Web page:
In the first story, a young wife and mother receives release from the unbearable pain of losing her three children from a most surprising source. In another, a young woman, in the aftermath of an unusual and humiliating seduction, reacts in a clever, if less than admirable, fashion.
Other stories uncover the "deep holes" in a marriage, the unsuspected cruelty of children, and how a boy's disfigured face provides both the good things in his life and the bad. And in the long title story, we accompany Sophia Kovalevsky - a late-19th-century Russian émigré and mathematician - on a winter journey that takes her from the Riviera, where she visits her lover, to Paris, Germany, and Denmark, where she has a fateful meeting with a local doctor, and finally to Sweden, where she teaches at the only university in Europe willing to employ a female mathematician.
With clarity and ease, Alice Munro once again renders complex, difficult events and emotions into stories that shed light on the unpredictable ways in which men and women accommodate and often transcend what happens in their lives.
Too Much Happiness is a compelling, provocative - even daring - collection.
©2009 Alice Munro; (P)2009 Random House
I just loved all of the short stories featured in this book. Every single one of them was entrancing, interesting and plunged the reader in a different universe each time! I listen to audio books while I walk in the forest or in my neighborhood and Alice Munro kept me company for weeks on end!!
The narrator does a fine job. She goes on my list of good narrators. I' ve read everything Munro has written, and it seems her plots are in an Arbus-like downward spiral. These stories are grim and depressing. I thought of Flannery O'Connor, but those bizarre stories are cloaked in an amusing demented atmosphere and southern sensibility, and Munro's are addressed as plain reality. Murder, cancer, depravity, on and down. Not fun.
I love Alice Munro but as usual some of the stories are better than others - I mean they are all well written but sometimes the plot or subject have more appeal to me than others. My favorite and the most mesmerizing was the last story "Too Much Happiness" and it was based on a real person - a Russian mathematician. Completely engrossing. I could definitely listen to that one again.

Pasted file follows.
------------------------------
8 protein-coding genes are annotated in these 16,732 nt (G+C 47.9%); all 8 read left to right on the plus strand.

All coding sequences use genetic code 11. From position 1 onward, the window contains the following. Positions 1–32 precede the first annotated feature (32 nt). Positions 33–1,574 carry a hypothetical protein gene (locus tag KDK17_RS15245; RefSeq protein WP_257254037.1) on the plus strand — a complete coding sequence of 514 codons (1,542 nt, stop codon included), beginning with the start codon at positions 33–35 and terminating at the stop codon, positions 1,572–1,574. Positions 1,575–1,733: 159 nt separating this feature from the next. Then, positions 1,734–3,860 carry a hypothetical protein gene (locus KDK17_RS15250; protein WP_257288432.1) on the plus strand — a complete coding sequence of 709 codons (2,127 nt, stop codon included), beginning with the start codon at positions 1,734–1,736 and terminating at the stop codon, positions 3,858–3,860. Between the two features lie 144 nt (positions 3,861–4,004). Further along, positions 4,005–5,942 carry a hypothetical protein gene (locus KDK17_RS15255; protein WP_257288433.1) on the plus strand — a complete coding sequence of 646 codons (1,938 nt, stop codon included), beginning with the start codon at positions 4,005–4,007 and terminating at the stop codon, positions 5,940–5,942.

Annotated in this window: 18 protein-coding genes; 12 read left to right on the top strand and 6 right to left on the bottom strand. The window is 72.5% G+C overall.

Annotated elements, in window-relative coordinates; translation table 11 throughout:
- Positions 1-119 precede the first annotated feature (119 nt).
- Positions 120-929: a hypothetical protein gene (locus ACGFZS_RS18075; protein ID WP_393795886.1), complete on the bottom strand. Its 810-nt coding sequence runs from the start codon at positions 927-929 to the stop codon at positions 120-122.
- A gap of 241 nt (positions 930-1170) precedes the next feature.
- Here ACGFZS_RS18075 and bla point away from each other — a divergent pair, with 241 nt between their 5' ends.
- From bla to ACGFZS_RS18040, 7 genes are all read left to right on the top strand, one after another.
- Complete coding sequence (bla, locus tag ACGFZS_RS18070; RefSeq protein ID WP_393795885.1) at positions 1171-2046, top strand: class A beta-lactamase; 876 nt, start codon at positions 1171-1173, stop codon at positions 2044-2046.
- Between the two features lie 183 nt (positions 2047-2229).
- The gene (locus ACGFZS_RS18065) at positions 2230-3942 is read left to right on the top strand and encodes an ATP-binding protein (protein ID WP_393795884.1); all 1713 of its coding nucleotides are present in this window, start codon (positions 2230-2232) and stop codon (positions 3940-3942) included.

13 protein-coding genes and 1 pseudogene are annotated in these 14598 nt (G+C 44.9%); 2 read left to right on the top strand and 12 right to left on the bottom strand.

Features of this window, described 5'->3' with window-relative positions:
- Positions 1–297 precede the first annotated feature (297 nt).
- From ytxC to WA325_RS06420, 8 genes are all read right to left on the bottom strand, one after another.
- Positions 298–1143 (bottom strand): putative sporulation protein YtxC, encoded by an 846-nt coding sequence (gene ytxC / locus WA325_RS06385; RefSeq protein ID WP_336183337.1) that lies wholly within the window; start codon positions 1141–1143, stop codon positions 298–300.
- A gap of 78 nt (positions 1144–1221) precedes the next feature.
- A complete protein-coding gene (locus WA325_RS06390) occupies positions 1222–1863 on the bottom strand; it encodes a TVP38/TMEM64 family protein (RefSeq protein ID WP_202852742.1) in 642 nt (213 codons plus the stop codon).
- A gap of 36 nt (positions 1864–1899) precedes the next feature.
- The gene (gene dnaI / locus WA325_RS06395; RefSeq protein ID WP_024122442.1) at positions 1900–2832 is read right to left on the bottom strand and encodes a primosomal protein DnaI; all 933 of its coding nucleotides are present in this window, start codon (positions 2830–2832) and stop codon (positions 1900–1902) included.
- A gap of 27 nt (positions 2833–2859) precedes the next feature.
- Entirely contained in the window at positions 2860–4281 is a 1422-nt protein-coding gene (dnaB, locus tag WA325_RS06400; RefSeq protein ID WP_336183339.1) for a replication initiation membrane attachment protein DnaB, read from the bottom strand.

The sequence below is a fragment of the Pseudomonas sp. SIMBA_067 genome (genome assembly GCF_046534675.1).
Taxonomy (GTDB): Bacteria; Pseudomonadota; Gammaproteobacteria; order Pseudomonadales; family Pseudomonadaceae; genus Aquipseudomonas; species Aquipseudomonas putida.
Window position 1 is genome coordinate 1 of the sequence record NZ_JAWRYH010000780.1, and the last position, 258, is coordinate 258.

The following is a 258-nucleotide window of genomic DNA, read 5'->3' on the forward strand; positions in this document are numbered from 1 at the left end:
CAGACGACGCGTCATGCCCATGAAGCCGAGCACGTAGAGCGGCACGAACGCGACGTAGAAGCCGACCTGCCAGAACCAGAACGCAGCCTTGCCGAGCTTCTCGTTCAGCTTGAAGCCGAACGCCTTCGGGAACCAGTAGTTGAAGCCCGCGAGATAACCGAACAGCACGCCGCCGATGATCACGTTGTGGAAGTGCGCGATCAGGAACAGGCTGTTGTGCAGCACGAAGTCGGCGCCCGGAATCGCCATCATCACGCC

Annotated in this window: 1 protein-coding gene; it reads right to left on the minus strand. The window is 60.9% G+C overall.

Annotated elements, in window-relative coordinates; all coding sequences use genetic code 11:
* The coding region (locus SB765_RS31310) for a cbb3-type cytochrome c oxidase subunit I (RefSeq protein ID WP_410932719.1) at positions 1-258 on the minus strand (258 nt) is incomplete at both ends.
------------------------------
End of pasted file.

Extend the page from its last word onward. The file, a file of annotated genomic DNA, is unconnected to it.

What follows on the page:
Other Alice Munro collections - I have read many of them.
I was not crazy about the readers - I like books to be read, not acted. No one (well almost no one) can keep changing voices successfully. The type of reader I like is like Colin Firth or Jeremy Irons - they are believeable when reading both male and female voices. I think that is because they don't try too hard to change the pitch.
I am a very busy graphic designer. I love to listen to audiobooks as I work. To relax, I take an audiobook with me on a long walk.
Alice Munro is a wonderful writer. Even though this is a collection of short stories the character development in each one is thorough. I read the first four of these stories. Each one was interesting to listen to - until the end. Each ending was such a disappointment (they just stop with no satisfying conclusion!) that I cannot bring myself to read the rest.
I bought this one because the description (and the title story) is about a female mathematician's life - of great relevance to my own career. And, as it turns out, it is indeed a part biography of THE Sonia Kovalevskaya, who is well known in mathematics! Not a made-up story but a true story, that Alice Munro tells us, was inspired by her reading of "Little Sparrow".
I liked that part of the book and found it both engrossing, poignant, and moving. How times have changed (thank goodness!)
As for the rest of the collection in this book, I still have to think about what the author is trying to tell us. I "don't get it" yet. But it has gotten me thinking.
The performance is fine, but I don't like the distraction of switching between male and female voices. If the narrator is good enough, we should be carried along no matter what gender.
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